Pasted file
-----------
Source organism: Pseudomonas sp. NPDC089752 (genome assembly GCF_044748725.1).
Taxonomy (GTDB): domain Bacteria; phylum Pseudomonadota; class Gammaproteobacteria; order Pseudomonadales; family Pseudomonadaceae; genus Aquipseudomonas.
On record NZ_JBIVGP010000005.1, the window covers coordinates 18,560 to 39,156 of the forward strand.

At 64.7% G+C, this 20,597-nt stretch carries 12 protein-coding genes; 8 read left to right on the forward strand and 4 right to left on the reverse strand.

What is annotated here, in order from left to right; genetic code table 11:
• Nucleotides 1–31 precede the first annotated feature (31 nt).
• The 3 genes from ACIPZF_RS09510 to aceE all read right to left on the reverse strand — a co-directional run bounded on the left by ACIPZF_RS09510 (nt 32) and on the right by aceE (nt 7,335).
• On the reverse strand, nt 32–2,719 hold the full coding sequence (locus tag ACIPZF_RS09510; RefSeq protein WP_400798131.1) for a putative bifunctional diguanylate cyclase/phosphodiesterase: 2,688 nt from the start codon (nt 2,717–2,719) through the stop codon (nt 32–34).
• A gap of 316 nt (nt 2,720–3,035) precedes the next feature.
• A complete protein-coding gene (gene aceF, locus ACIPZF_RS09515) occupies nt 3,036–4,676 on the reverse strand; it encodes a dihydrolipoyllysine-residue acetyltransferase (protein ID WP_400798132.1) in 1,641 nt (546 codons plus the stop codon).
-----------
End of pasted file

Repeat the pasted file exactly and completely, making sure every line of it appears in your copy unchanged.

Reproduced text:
Source organism: Pseudomonas sp. NPDC089752 (genome assembly GCF_044748725.1).
Taxonomy (GTDB): domain Bacteria; phylum Pseudomonadota; class Gammaproteobacteria; order Pseudomonadales; family Pseudomonadaceae; genus Aquipseudomonas.
On record NZ_JBIVGP010000005.1, the window covers coordinates 18,560 to 39,156 of the forward strand.

At 64.7% G+C, this 20,597-nt stretch carries 12 protein-coding genes; 8 read left to right on the forward strand and 4 right to left on the reverse strand.

What is annotated here, in order from left to right; genetic code table 11:
• Nucleotides 1–31 precede the first annotated feature (31 nt).
• The 3 genes from ACIPZF_RS09510 to aceE all read right to left on the reverse strand — a co-directional run bounded on the left by ACIPZF_RS09510 (nt 32) and on the right by aceE (nt 7,335).
• On the reverse strand, nt 32–2,719 hold the full coding sequence (locus tag ACIPZF_RS09510; RefSeq protein WP_400798131.1) for a putative bifunctional diguanylate cyclase/phosphodiesterase: 2,688 nt from the start codon (nt 2,717–2,719) through the stop codon (nt 32–34).
• A gap of 316 nt (nt 2,720–3,035) precedes the next feature.
• A complete protein-coding gene (gene aceF, locus ACIPZF_RS09515) occupies nt 3,036–4,676 on the reverse strand; it encodes a dihydrolipoyllysine-residue acetyltransferase (protein ID WP_400798132.1) in 1,641 nt (546 codons plus the stop codon).